Other important caveats Nightingale makes regarding the care of the sick which would have resonance today include the need for appropriate bedding and clean walls and the overall appearance of the sick room. In many nursing homes, pressure ulcers are significantly linked to adverse patient outcomes because of insufficient turning: Nightingale underlines the need for attentiveness to such small issues which can spiral out and become larger ones. A Chief Nursing Officer must institute policies to support such health promotion.

Overall, attentiveness to simple human needs, not strictly medical needs, is at the heart of Nightingale's writings. Although she does not specify a theory which has components defined as 'nursing,' 'patient,' 'health,' and 'environment' like many modern nursing theories, these components are all addressed in Notes on Nursing. The nurse acts as a facilitator of self-efficacy as much as possible by creating an environment conducive to the body healing itself. Although Nightingale's work is not specifically religious in intention, she makes numerous references to allowing God's rehabilitative work to take place by creating such a health-promoting environment.

Nightingale's emphasis on health no doubt came from the fact that she had her origins as a war nurse. During the Crimean War she saw numerous examples of soldiers who were denied all of the things she deemed essential for healing and health promotion in Notes on Nursing. There was often little acknowledgement for the need for sanitation and appropriate care of the soldiers on a regular, daily basis in a manner that made it impossible for the men to get well, even those with relatively minor injuries. Soldiers were often more sickened from the care they received than their actual treatment (Fee & Garofalo: 2009: 1591). Nightingale's insight into the need for appropriate wellness promotion was to be a cornerstone of her training of new nurses as well as her own practice, as can be seen in other classics such as Florence Nightingale to her nurses, in which she exhorts new nurses to be constantly learning from their patients, as well as teaching others how to take better care of the sick (Nightingale 2009).

Another theory with significant applications to geriatric care is that of Dorothea Orem's self-deficit of care concept, which stresses that nurses step in to address care deficits, when patients cannot care for themselves. This concept resonates with the ideas expressed by Nightingale although Orem's theory more formally defines the core components of nursing. Nursing is specifically defined, according to Orem (1995), by making specialized assistance to patients that cannot give care to themselves. Orem's major publication is Nursing: Concepts of practice although she also expanded upon her theory in Concept formalization in nursing: Process and product, a work which she co-authored and edited with the Nursing Development Conference Group. Although Orem places a greater stress upon medical intervention than Nightingale, it must be remembered that when Orem crafted her theory, there was a wider range of potential technology that was life-promoting for patients. Orem, like Nightingale, clearly defines the patient as the center of nursing. However, environment for Orem is located in the biological and chemical realm, not as purely something which exists in the patient's external environment (Gonzalo 2010).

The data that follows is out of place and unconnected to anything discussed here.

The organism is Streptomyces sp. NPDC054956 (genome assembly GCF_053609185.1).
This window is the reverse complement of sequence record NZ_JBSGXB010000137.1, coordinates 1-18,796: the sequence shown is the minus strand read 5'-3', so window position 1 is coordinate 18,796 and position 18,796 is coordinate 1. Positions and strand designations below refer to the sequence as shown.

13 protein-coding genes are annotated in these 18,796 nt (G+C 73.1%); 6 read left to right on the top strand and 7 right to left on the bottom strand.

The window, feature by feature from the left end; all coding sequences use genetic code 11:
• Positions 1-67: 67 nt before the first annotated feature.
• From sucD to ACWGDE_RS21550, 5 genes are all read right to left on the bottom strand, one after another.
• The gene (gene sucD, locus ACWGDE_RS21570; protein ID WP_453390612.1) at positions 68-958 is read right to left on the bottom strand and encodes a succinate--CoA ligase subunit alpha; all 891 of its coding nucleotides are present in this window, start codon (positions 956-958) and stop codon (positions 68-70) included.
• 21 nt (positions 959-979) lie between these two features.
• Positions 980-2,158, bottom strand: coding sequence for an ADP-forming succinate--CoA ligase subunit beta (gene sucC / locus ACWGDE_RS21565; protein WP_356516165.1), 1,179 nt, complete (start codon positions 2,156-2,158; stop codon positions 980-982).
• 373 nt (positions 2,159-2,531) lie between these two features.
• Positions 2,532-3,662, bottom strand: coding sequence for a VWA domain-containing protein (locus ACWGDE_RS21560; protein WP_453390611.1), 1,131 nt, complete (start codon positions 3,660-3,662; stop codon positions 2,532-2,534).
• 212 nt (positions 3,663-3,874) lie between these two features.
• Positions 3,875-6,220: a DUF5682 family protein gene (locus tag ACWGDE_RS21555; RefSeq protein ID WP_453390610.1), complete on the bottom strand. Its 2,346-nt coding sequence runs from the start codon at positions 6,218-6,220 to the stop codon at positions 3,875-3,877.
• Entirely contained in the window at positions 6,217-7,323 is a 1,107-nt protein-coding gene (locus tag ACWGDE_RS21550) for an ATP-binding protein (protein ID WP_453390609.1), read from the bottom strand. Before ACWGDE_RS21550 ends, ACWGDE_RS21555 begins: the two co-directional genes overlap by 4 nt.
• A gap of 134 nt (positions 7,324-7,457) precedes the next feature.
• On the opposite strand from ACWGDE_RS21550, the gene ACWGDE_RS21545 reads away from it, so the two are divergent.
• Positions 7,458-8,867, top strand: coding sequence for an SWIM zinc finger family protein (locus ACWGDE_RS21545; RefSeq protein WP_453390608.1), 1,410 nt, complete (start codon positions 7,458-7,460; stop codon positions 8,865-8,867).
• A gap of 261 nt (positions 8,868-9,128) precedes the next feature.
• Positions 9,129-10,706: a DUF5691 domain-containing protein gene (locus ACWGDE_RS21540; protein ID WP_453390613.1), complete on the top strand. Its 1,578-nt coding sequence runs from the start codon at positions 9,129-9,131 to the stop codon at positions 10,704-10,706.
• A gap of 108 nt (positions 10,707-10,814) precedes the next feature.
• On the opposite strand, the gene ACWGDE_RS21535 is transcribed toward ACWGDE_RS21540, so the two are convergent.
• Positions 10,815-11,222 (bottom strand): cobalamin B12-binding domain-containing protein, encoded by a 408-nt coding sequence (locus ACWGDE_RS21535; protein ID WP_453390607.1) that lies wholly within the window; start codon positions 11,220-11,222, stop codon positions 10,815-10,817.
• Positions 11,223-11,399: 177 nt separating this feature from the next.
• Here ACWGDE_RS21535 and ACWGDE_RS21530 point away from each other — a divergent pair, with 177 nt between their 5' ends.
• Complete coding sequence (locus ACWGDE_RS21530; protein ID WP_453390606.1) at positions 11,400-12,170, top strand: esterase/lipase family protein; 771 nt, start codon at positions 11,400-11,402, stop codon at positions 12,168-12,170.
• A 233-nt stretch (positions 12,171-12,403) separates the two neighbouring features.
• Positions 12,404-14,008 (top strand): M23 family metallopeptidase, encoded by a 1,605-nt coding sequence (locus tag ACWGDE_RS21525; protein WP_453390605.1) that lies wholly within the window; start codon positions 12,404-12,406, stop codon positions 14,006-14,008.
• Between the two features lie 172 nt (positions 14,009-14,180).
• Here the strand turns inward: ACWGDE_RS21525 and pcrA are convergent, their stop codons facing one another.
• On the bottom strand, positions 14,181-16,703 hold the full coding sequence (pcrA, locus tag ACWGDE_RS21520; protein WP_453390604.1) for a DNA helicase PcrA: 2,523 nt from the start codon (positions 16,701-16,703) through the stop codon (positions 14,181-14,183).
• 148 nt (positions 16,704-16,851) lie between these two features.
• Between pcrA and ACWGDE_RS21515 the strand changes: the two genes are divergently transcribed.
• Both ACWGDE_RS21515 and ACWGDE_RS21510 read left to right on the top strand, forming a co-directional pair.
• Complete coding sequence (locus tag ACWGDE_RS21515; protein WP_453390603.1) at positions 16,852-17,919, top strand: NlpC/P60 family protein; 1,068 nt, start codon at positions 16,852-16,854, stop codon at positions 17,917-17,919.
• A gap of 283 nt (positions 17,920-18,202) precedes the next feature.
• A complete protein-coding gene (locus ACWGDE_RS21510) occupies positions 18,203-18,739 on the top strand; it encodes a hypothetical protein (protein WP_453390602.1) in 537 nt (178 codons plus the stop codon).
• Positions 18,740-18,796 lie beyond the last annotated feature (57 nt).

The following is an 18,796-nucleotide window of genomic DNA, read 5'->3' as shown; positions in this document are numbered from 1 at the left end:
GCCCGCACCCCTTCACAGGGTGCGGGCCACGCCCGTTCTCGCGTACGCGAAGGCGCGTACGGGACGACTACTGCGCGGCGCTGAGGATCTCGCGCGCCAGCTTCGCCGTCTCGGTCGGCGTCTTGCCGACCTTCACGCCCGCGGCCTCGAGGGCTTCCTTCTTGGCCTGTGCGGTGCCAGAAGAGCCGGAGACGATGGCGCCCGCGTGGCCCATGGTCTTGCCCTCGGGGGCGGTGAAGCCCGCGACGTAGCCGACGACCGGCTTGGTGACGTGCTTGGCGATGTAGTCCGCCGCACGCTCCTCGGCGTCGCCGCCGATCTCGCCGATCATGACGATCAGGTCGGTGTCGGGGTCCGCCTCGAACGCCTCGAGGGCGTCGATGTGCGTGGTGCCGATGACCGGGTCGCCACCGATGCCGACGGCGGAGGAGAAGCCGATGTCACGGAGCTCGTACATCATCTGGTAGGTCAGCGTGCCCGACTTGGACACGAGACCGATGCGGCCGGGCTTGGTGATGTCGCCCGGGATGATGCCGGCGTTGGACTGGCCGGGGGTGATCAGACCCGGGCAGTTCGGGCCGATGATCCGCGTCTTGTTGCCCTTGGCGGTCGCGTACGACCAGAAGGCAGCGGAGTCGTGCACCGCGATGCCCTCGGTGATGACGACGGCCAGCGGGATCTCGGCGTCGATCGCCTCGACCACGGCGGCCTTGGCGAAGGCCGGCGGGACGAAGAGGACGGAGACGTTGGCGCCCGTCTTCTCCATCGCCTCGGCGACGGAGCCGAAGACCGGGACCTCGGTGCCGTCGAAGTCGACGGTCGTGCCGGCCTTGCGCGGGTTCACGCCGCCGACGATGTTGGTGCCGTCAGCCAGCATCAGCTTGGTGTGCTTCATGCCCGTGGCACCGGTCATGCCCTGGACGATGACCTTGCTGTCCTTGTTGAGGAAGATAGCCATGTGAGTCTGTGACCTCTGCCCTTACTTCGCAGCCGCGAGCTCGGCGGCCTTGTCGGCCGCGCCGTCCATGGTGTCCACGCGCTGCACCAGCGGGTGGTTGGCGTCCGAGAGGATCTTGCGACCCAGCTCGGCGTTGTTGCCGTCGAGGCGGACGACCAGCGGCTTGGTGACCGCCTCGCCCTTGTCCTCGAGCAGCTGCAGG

However, perhaps the most unique aspect of Orem's theory is its concept of health with its stress upon being able to care for one's self. Someone who is fully healthy has integrity in mind and body and is able to interact with the outside world in a meaningful way, both in terms of being able to perform actions to maintain well-being and to communicate with others (Gonzalo 2010). There is, however, a certain degree of implied 'self-care' requirements in Nightingale, given that she presumes the sick are unable to take care of their exterior surroundings, provide themselves with food, or to create the balanced state of homeostasis in their external world so they can heal.

This notion of self-care as articulated in Orem is very important because so many nurses on geriatric units have lost the ability to engage in comprehensive self-care because they have lost their physical capacity to feed themselves, engage in the full range of mobility, or do not have the mental capacity to life alone without danger. In all of these components of life the nurse must step in. However, Orem's stress upon the facilitation of self-care also cautions the nurse from providing too much care when… [END OF PREVIEW]